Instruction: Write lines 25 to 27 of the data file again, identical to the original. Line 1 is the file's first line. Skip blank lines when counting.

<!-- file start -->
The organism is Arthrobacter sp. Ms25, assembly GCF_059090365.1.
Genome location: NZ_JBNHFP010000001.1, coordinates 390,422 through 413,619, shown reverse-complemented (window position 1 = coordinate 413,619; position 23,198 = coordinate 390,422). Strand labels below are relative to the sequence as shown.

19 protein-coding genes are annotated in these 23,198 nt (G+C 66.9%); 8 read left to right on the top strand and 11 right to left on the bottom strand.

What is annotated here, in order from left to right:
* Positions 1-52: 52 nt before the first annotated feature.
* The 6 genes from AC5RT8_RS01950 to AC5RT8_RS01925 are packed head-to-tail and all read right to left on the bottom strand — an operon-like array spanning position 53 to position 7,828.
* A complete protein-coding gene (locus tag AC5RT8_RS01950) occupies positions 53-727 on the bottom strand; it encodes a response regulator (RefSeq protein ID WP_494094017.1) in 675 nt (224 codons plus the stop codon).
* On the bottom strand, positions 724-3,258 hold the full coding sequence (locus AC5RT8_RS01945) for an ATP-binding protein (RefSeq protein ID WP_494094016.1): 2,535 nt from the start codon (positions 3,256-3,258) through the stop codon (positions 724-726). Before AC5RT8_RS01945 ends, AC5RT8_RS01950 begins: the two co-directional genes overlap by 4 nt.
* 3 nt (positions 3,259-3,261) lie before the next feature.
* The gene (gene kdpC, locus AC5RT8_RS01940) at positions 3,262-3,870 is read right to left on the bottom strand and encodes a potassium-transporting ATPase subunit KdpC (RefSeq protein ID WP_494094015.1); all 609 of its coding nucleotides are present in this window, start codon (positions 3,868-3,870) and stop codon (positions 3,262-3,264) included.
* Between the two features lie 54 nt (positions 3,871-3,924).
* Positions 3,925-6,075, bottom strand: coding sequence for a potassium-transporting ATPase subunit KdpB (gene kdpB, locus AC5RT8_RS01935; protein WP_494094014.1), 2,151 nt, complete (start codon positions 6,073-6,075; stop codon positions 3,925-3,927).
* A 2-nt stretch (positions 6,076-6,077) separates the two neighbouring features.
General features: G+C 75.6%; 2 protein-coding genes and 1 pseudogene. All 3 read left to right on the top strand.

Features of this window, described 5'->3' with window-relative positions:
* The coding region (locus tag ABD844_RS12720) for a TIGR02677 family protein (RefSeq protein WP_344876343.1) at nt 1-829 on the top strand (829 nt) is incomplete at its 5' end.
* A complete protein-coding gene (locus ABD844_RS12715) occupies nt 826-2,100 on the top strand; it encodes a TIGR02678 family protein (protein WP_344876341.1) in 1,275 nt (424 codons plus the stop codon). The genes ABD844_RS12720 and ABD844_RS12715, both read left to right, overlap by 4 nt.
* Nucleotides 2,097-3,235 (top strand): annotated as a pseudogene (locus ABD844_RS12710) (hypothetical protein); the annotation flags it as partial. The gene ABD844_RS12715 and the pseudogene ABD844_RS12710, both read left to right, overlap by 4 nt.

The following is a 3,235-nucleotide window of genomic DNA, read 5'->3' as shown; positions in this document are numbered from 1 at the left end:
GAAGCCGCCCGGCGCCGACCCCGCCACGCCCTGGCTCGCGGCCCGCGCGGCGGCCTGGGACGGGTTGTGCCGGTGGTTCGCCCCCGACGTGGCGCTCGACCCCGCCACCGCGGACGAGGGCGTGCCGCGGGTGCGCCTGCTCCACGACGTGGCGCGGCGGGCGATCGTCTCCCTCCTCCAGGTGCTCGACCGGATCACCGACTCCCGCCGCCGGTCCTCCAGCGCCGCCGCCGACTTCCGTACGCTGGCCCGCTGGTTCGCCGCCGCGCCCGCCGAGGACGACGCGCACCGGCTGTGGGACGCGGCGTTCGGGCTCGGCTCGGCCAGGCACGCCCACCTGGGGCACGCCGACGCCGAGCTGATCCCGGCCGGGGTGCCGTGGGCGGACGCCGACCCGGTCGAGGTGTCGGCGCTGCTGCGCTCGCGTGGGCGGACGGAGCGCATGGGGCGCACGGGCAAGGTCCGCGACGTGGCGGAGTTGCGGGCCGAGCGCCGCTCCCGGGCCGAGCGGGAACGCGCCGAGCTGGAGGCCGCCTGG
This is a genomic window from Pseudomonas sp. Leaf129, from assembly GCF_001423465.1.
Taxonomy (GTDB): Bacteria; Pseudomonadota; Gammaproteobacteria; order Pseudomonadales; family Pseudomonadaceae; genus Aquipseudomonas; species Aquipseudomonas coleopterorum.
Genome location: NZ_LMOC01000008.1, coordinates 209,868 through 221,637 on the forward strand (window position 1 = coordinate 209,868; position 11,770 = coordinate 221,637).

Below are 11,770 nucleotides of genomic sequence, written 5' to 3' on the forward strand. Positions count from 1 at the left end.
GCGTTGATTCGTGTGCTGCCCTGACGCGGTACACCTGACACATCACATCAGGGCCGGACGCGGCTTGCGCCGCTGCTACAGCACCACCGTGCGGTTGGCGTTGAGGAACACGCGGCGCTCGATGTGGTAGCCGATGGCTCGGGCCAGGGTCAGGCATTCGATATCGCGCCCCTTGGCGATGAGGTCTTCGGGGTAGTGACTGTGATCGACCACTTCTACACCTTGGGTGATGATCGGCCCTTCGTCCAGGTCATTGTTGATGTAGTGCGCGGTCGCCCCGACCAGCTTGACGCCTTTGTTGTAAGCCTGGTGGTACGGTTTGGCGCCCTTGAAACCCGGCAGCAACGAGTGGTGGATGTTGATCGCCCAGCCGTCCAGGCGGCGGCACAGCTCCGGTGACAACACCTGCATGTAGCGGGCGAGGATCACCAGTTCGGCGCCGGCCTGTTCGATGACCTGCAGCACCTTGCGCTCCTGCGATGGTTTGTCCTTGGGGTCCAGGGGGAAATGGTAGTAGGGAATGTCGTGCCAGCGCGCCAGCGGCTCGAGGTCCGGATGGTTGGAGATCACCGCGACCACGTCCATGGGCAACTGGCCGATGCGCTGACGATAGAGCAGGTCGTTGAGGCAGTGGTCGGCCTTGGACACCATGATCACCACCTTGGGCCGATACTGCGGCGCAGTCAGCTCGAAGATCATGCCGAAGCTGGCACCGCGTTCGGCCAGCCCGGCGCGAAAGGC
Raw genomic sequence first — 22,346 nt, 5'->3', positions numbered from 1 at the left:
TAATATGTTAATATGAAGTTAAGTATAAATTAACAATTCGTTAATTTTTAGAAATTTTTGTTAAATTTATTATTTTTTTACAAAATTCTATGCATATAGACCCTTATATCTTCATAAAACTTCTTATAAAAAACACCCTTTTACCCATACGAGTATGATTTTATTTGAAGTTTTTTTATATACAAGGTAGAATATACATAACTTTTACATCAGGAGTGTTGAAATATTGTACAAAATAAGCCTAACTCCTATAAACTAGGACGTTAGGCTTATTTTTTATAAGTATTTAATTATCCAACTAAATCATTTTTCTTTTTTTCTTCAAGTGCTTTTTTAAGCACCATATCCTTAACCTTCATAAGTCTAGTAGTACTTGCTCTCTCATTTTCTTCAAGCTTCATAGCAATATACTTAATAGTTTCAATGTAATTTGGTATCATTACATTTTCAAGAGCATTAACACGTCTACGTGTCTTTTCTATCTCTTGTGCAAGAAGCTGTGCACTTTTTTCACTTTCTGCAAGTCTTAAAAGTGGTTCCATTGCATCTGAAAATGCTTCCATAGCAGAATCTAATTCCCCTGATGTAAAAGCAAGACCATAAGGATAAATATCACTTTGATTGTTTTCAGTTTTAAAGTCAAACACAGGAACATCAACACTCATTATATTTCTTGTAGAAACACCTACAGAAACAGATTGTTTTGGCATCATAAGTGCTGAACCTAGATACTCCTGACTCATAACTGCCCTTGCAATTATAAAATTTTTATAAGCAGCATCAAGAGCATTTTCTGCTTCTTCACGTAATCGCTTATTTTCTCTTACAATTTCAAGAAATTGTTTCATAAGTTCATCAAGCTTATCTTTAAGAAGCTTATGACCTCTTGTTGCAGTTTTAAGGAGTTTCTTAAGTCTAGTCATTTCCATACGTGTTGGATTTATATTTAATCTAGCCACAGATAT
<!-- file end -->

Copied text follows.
GCGTTGATTCGTGTGCTGCCCTGACGCGGTACACCTGACACATCACATCAGGGCCGGACGCGGCTTGCGCCGCTGCTACAGCACCACCGTGCGGTTGGCGTTGAGGAACACGCGGCGCTCGATGTGGTAGCCGATGGCTCGGGCCAGGGTCAGGCATTCGATATCGCGCCCCTTGGCGATGAGGTCTTCGGGGTAGTGACTGTGATCGACCACTTCTACACCTTGGGTGATGATCGGCCCTTCGTCCAGGTCATTGTTGATGTAGTGCGCGGTCGCCCCGACCAGCTTGACGCCTTTGTTGTAAGCCTGGTGGTACGGTTTGGCGCCCTTGAAACCCGGCAGCAACGAGTGGTGGATGTTGATCGCCCAGCCGTCCAGGCGGCGGCACAGCTCCGGTGACAACACCTGCATGTAGCGGGCGAGGATCACCAGTTCGGCGCCGGCCTGTTCGATGACCTGCAGCACCTTGCGCTCCTGCGATGGTTTGTCCTTGGGGTCCAGGGGGAAATGGTAGTAGGGAATGTCGTGCCAGCGCGCCAGCGGCTCGAGGTCCGGATGGTTGGAGATCACCGCGACCACGTCCATGGGCAACTGGCCGATGCGCTGACGATAGAGCAGGTCGTTGAGGCAGTGGTCGGCCTTGGACACCATGATCACCACCTTGGGCCGATACTGCGGCGCAGTCAGCTCGAAGATCATGCCGAAGCTGGCACCGCGTTCGGCCAGCCCGGCGCGAAAGGC
Raw genomic sequence first — 22,346 nt, 5'->3', positions numbered from 1 at the left:
TAATATGTTAATATGAAGTTAAGTATAAATTAACAATTCGTTAATTTTTAGAAATTTTTGTTAAATTTATTATTTTTTTACAAAATTCTATGCATATAGACCCTTATATCTTCATAAAACTTCTTATAAAAAACACCCTTTTACCCATACGAGTATGATTTTATTTGAAGTTTTTTTATATACAAGGTAGAATATACATAACTTTTACATCAGGAGTGTTGAAATATTGTACAAAATAAGCCTAACTCCTATAAACTAGGACGTTAGGCTTATTTTTTATAAGTATTTAATTATCCAACTAAATCATTTTTCTTTTTTTCTTCAAGTGCTTTTTTAAGCACCATATCCTTAACCTTCATAAGTCTAGTAGTACTTGCTCTCTCATTTTCTTCAAGCTTCATAGCAATATACTTAATAGTTTCAATGTAATTTGGTATCATTACATTTTCAAGAGCATTAACACGTCTACGTGTCTTTTCTATCTCTTGTGCAAGAAGCTGTGCACTTTTTTCACTTTCTGCAAGTCTTAAAAGTGGTTCCATTGCATCTGAAAATGCTTCCATAGCAGAATCTAATTCCCCTGATGTAAAAGCAAGACCATAAGGATAAATATCACTTTGATTGTTTTCAGTTTTAAAGTCAAACACAGGAACATCAACACTCATTATATTTCTTGTAGAAACACCTACAGAAACAGATTGTTTTGGCATCATAAGTGCTGAACCTAGATACTCCTGACTCATAACTGCCCTTGCAATTATAAAATTTTTATAAGCAGCATCAAGAGCATTTTCTGCTTCTTCACGTAATCGCTTATTTTCTCTTACAATTTCAAGAAATTGTTTCATAAGTTCATCAAGCTTATCTTTAAGAAGCTTATGACCTCTTGTTGCAGTTTTAAGGAGTTTCTTAAGTCTAGTCATTTCCATACGTGTTGGATTTATATTTAATCTAGCCACAGATAT